There are presently two arrangements for this sort of EOI:

  • requests made between countries and jurisdictions that are party to bilateral TIEAs or DTCs; and
  • requests made between countries and jurisdictions under the framework of the Multilateral Convention.

EOI under TIEAs and DTCs 

As at the date of this article the BVI is party to twenty-eight TIEAs with various third countries and territories.1 It is also party to one DTC with Switzerland. Despite the fact that the BVI is not a sovereign nation the UK has delegated significant authority to the local government to negotiate and conclude treaties internationally. In practice the BVI government has taken up this challenge fastidiously and has been an OECD 'white list' jurisdiction since August 2009.

Domestically, all TIEAs and any new DTCs are brought into force through subsidiary legislation issued under the Mutual Legal Assistance (Tax Matters) Act 2003 (the MLAT). The MLAT is the framework legislation in the BVI that governs the tax EOI generally. 

Under this system, and subject to various safe-guards, a foreign country which is a party to a TIEA with the BVI may request documents and information relevant to the tax affairs of domestic tax-payers from the BVI competent authorities. Following receipt the BVI authorities, i.e. the ITA, would channel acceptable requests through to private persons subject to BVI jurisdiction in the form of notices issued under the MLAT. In practice individuals and companies based in the BVI are likely to be within the territorial scope of this regime.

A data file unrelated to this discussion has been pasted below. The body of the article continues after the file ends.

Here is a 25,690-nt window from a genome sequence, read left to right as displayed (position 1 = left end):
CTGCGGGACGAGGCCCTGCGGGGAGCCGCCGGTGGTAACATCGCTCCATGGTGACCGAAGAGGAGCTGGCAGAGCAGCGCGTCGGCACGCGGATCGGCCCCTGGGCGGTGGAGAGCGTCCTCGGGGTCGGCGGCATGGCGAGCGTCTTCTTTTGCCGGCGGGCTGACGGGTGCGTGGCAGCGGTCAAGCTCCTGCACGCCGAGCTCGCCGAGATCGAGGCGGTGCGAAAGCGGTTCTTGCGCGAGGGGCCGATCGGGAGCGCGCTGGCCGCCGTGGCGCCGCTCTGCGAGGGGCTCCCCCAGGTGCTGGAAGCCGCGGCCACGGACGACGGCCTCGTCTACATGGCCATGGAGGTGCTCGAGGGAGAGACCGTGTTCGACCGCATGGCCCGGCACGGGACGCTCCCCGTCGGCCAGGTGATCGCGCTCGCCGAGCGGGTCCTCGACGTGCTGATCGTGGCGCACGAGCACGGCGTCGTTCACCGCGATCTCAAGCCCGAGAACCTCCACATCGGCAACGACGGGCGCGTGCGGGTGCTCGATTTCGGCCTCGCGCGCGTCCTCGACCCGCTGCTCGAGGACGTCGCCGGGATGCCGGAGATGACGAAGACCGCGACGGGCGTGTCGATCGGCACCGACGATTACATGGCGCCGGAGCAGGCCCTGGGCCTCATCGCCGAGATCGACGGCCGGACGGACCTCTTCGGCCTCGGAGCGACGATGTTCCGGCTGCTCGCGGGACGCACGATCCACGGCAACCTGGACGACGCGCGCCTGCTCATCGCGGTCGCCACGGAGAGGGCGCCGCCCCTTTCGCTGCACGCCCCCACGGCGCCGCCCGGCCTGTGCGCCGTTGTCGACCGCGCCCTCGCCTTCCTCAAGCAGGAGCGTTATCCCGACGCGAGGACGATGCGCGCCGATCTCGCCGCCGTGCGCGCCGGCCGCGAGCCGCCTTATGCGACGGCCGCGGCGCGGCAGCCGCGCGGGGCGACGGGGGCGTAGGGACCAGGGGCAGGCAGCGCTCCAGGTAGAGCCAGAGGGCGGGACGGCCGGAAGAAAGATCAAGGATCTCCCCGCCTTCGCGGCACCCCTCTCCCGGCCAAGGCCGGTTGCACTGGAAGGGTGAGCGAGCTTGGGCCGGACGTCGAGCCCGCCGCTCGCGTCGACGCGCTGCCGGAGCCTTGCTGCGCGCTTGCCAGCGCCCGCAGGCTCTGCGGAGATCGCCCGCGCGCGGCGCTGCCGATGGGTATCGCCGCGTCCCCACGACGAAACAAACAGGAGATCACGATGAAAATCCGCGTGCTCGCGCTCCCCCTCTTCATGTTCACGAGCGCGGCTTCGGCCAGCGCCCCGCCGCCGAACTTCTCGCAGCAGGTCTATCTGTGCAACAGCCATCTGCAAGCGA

EOI under the Multilateral Convention

The Multilateral Convention was developed jointly by the OECD and the Council of Europe as a way of streamlining the need for countries to agree on EOI through costly and time-intensive bilateral treaty negotiations which culminate in either a TIEA or DTC. There are currently 112 jurisdictions participating in the Multilateral Convention, including 15 jurisdictions covered by territorial extension, of which the BVI is one.2

The Multilateral Convention was extended to the BVI by the UK government and applies as of 1 March 2014. Similarly to TIEAs, the Multilateral Convention is implemented through subsidiary legislation issued under the MLAT. As such EOI under the Multilateral Convention operates domestically within the in BVI in a very similar way to the TIEA requests and notices procedure outlined above.

Legislative and judicial safe-guards

Even though the BVI is a participating jurisdiction in the Multilateral Convention and numerous TIEAs the BVI competent authorities must nevertheless abide by rules of law applicable to it under constitutional arrangements and court-based jurisprudence (from cases in both the BVI and elsewhere in UK's common law orbit). These rules principally relate to the private individual's rights under local law as well as under safe-guards contained in various tax EOI regimes. 

In light of recent judicial pronouncements in the BVI and elsewhere, it is reasonably clear that directors, trustees and other similar fiduciaries of BVI companies may have a potential duty to guard against fishing requests and other possible abuses of process under tax EOI regime.3